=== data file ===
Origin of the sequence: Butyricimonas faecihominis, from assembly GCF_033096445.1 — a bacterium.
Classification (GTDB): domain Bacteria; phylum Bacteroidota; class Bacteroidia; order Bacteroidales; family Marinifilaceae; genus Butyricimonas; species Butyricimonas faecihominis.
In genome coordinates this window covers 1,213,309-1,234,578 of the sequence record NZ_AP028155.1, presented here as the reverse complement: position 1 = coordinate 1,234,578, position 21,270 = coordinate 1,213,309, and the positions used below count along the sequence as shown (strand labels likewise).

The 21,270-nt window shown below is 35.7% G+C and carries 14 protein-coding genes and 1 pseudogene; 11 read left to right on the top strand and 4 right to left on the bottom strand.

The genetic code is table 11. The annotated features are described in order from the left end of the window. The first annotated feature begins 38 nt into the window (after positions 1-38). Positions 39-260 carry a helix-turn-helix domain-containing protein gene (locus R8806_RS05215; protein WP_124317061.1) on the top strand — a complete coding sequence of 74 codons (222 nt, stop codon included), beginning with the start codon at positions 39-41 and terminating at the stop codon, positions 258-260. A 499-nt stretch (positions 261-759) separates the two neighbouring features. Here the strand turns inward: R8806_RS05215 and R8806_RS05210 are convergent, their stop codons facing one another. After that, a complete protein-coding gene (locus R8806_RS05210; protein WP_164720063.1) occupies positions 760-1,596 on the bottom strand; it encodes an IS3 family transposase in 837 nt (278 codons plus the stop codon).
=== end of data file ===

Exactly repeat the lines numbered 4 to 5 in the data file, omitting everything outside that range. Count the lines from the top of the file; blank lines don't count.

The 21,270-nt window shown below is 35.7% G+C and carries 14 protein-coding genes and 1 pseudogene; 11 read left to right on the top strand and 4 right to left on the bottom strand.

The genetic code is table 11. The annotated features are described in order from the left end of the window. The first annotated feature begins 38 nt into the window (after positions 1-38). Positions 39-260 carry a helix-turn-helix domain-containing protein gene (locus R8806_RS05215; protein WP_124317061.1) on the top strand — a complete coding sequence of 74 codons (222 nt, stop codon included), beginning with the start codon at positions 39-41 and terminating at the stop codon, positions 258-260. A 499-nt stretch (positions 261-759) separates the two neighbouring features. Here the strand turns inward: R8806_RS05215 and R8806_RS05210 are convergent, their stop codons facing one another. After that, a complete protein-coding gene (locus R8806_RS05210; protein WP_164720063.1) occupies positions 760-1,596 on the bottom strand; it encodes an IS3 family transposase in 837 nt (278 codons plus the stop codon).